Anti-Semitism: the depressing, defining feature of the modern left


Jeremy Corbyn, leader of the Labour Party in Parliament, addresses an audience. Under Corbyn’s stewardship, Labour has fostered a culture of anti-Semitism indicative of wider trends throughout international politics. Photo courtesy of Chatham House.

Sam Koskie

For approximately the last half-century, it has been thought that the scourge of anti-Semitism was vanquished from the West. As a society, we thought that the days of casual prejudice against Jews that pervaded American and European society were finished. Gone were the days of quotas for Jews at American universities and the air of resentment and malice in Europe. This certainty, however, has proved to be a vanishing illusion. Today, anti-Semitism is resurgent: from the rise of far-right populists, the growth of the anti-Semitic left, and to the increasing prominence of the anti-Israel and anti-Semitic boycott, divestment and sanctions movement, hatred of Jews in the West is at levels not seen for some time.

In hindsight, it was foolish to ever believe that anti-Semitism had, in large part, perished – for it has existed for the entirety of historical memory. Only in the last 50 years did such prejudice become socially unacceptable.

The last few years, however, have seen anti-Semitism injected once more into the political mainstream. The left bears much of the responsibility for this – witness the rise of the ultra-left wing Jeremy Corbyn to the helm of Britain’s Labour party.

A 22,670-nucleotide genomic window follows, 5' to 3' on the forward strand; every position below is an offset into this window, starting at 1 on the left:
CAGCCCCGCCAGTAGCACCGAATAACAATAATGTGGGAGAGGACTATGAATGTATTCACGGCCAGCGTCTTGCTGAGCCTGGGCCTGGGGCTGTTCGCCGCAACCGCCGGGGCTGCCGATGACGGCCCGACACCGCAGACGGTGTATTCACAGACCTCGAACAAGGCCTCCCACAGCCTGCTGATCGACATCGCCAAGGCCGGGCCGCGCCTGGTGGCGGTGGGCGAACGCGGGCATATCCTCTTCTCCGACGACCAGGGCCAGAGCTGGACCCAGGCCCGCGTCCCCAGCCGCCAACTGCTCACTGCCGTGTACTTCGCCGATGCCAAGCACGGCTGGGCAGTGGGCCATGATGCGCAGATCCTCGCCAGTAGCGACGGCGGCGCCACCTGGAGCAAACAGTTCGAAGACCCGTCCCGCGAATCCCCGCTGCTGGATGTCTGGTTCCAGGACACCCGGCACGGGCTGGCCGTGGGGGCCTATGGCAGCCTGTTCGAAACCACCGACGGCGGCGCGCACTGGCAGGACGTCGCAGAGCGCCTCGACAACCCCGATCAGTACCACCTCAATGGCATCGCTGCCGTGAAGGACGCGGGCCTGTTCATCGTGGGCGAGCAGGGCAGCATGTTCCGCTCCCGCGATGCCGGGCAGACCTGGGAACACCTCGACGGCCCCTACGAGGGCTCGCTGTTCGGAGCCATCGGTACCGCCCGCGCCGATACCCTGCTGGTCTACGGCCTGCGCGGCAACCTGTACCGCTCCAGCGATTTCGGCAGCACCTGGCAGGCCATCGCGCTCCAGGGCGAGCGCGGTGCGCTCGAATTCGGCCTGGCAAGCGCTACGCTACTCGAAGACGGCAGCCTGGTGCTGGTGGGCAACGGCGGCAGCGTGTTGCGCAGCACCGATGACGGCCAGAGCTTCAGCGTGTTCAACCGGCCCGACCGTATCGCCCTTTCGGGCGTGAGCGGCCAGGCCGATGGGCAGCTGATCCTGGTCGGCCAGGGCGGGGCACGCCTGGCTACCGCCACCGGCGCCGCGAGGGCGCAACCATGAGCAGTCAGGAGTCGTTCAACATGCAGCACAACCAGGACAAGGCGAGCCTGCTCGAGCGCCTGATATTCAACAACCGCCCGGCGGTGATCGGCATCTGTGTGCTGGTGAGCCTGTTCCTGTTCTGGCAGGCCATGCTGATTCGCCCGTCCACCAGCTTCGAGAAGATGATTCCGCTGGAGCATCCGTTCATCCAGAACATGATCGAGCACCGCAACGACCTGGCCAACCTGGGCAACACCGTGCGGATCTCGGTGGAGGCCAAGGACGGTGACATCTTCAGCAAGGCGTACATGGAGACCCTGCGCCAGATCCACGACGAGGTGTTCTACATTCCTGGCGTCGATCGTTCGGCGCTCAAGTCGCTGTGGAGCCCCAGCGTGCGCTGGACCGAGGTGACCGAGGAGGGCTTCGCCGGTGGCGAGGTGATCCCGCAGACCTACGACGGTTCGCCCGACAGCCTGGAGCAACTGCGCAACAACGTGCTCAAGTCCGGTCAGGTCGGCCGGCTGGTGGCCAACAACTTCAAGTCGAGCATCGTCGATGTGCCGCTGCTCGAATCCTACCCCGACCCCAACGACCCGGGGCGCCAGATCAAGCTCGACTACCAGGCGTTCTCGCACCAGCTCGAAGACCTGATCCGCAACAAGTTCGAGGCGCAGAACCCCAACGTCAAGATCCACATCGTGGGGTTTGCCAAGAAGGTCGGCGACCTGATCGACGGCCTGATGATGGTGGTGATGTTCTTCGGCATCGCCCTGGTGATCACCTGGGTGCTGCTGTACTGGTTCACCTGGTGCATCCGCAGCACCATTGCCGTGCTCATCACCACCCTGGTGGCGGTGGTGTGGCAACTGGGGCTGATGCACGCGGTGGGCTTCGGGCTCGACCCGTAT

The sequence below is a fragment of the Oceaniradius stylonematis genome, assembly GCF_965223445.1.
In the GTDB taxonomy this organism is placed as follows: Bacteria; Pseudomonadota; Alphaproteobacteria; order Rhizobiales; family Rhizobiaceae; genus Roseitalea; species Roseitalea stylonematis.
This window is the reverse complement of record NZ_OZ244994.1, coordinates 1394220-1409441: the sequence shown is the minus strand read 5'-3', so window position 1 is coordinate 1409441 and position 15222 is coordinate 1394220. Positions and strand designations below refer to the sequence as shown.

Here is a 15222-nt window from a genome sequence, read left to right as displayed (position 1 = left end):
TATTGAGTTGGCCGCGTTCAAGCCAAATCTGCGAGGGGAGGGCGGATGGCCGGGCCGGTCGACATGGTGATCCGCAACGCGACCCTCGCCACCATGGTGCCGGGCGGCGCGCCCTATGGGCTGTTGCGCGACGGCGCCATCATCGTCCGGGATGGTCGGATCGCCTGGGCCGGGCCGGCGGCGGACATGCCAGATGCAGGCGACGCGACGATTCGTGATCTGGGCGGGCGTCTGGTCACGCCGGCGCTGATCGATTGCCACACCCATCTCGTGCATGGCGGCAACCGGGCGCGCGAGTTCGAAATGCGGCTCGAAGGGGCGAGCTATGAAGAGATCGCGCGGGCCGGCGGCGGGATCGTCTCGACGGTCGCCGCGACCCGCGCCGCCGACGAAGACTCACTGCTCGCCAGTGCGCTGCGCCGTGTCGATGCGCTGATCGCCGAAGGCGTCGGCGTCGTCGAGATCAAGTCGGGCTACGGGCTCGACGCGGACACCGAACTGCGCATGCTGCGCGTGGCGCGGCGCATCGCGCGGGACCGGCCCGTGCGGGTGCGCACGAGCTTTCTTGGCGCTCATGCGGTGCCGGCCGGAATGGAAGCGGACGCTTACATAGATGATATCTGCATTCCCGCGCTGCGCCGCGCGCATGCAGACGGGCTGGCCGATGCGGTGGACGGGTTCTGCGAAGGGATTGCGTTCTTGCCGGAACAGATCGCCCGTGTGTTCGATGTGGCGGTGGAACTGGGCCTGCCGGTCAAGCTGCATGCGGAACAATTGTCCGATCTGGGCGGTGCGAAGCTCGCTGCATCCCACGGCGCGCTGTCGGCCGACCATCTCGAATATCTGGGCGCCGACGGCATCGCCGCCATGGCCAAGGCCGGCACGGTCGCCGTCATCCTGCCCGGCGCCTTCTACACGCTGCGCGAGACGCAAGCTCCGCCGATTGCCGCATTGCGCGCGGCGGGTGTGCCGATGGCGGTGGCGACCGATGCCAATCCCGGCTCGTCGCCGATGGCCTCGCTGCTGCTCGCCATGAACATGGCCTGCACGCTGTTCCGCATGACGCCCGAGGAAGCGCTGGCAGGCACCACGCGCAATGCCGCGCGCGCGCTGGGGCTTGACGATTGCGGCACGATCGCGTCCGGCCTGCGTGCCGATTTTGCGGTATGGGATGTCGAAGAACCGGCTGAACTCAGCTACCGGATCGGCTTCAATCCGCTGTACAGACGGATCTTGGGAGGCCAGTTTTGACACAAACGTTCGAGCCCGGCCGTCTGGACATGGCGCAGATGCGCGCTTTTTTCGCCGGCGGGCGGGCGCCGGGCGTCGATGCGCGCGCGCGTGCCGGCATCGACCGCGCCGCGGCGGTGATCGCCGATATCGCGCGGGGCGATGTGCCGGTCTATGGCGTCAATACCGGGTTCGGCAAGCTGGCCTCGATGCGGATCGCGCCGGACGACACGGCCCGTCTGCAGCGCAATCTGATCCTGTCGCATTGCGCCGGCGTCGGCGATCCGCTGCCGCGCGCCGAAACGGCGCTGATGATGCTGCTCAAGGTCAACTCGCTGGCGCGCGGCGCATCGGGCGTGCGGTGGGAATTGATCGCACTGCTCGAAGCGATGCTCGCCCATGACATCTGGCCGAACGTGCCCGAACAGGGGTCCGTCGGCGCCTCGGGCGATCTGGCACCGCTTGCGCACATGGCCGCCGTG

Corbyn, who is the object of adoration from millions of young Britons, spent his career taking outrageous stands on both foreign and domestic policy: he supports nationalizing most industries and supports the odious and economically bankrupt regime of Nicolas Maduro in Venezuela. More concerning, however, is his animosity towards Israel, and his inability to root out outright anti-Semites from the high ranks of Labour. As such, Corbyn has appeared on Iranian state television – a bastion of anti-Israel and anti-Jewish hatred – and supported terror organizations such as Hamas and Hezbollah, claiming that they are “friends.”

Even if Corbyn is not himself an anti-Semite, he has had a continual problem with tacit approval of outright anti-Semites in the upper ranks of Labour. In 2016, in response to anti-Semitic comments by Labour MP Naz Shah and former London Mayor Ken Livingstone, Corbyn helped oversee a cursory investigation that failed to properly hold Labour’s anti-Semites to account for their actions. Corbyn’s leadership has also fostered an overall culture of hatred towards Jews among party members. Multiple pro-Corbyn social media groups spout anti-Semitism, while a number of candidates for local councils have dabbled in Holocaust denial. This is a problem common to much of the far-left across the Western World – even when individuals do not personally hold anti-Semitic beliefs, they are complicit in the normalization of such prejudice in their political circles.

Our society’s new anti-Semitism has been ignored too long. We must actively address this problem before it becomes a fixture of political discourse, and translates into concrete, anti-Semitic, action.